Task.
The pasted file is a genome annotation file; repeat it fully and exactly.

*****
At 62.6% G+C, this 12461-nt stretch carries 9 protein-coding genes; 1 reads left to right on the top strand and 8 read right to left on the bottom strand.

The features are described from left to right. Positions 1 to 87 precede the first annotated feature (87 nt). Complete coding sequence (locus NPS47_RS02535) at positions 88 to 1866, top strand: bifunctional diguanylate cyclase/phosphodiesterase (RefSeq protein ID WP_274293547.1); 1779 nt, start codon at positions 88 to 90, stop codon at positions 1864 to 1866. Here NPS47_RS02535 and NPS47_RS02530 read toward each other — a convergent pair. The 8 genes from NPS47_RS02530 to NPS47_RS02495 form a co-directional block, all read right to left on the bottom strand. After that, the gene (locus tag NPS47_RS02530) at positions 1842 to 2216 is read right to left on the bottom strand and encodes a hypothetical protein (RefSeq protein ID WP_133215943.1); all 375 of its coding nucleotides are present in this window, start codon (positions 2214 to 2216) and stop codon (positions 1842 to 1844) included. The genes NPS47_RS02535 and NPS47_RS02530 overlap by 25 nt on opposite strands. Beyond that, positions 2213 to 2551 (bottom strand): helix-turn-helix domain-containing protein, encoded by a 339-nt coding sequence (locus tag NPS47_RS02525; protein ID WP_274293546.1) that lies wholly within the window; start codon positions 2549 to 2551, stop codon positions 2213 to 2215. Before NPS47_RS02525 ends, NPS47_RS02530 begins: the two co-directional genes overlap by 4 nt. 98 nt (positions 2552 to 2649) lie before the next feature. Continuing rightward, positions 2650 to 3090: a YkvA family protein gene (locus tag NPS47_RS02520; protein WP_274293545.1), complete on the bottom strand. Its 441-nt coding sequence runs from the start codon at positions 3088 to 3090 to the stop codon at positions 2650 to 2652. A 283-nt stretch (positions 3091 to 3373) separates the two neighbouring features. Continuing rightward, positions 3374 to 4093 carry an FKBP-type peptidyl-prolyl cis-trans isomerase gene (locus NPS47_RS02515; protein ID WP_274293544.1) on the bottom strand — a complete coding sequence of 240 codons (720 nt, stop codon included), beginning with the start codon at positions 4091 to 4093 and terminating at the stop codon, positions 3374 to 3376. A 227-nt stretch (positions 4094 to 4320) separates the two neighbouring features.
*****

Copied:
At 62.6% G+C, this 12461-nt stretch carries 9 protein-coding genes; 1 reads left to right on the top strand and 8 read right to left on the bottom strand.

The features are described from left to right. Positions 1 to 87 precede the first annotated feature (87 nt). Complete coding sequence (locus NPS47_RS02535) at positions 88 to 1866, top strand: bifunctional diguanylate cyclase/phosphodiesterase (RefSeq protein ID WP_274293547.1); 1779 nt, start codon at positions 88 to 90, stop codon at positions 1864 to 1866. Here NPS47_RS02535 and NPS47_RS02530 read toward each other — a convergent pair. The 8 genes from NPS47_RS02530 to NPS47_RS02495 form a co-directional block, all read right to left on the bottom strand. After that, the gene (locus tag NPS47_RS02530) at positions 1842 to 2216 is read right to left on the bottom strand and encodes a hypothetical protein (RefSeq protein ID WP_133215943.1); all 375 of its coding nucleotides are present in this window, start codon (positions 2214 to 2216) and stop codon (positions 1842 to 1844) included. The genes NPS47_RS02535 and NPS47_RS02530 overlap by 25 nt on opposite strands. Beyond that, positions 2213 to 2551 (bottom strand): helix-turn-helix domain-containing protein, encoded by a 339-nt coding sequence (locus tag NPS47_RS02525; protein ID WP_274293546.1) that lies wholly within the window; start codon positions 2549 to 2551, stop codon positions 2213 to 2215. Before NPS47_RS02525 ends, NPS47_RS02530 begins: the two co-directional genes overlap by 4 nt. 98 nt (positions 2552 to 2649) lie before the next feature. Continuing rightward, positions 2650 to 3090: a YkvA family protein gene (locus tag NPS47_RS02520; protein WP_274293545.1), complete on the bottom strand. Its 441-nt coding sequence runs from the start codon at positions 3088 to 3090 to the stop codon at positions 2650 to 2652. A 283-nt stretch (positions 3091 to 3373) separates the two neighbouring features. Continuing rightward, positions 3374 to 4093 carry an FKBP-type peptidyl-prolyl cis-trans isomerase gene (locus NPS47_RS02515; protein ID WP_274293544.1) on the bottom strand — a complete coding sequence of 240 codons (720 nt, stop codon included), beginning with the start codon at positions 4091 to 4093 and terminating at the stop codon, positions 3374 to 3376. A 227-nt stretch (positions 4094 to 4320) separates the two neighbouring features.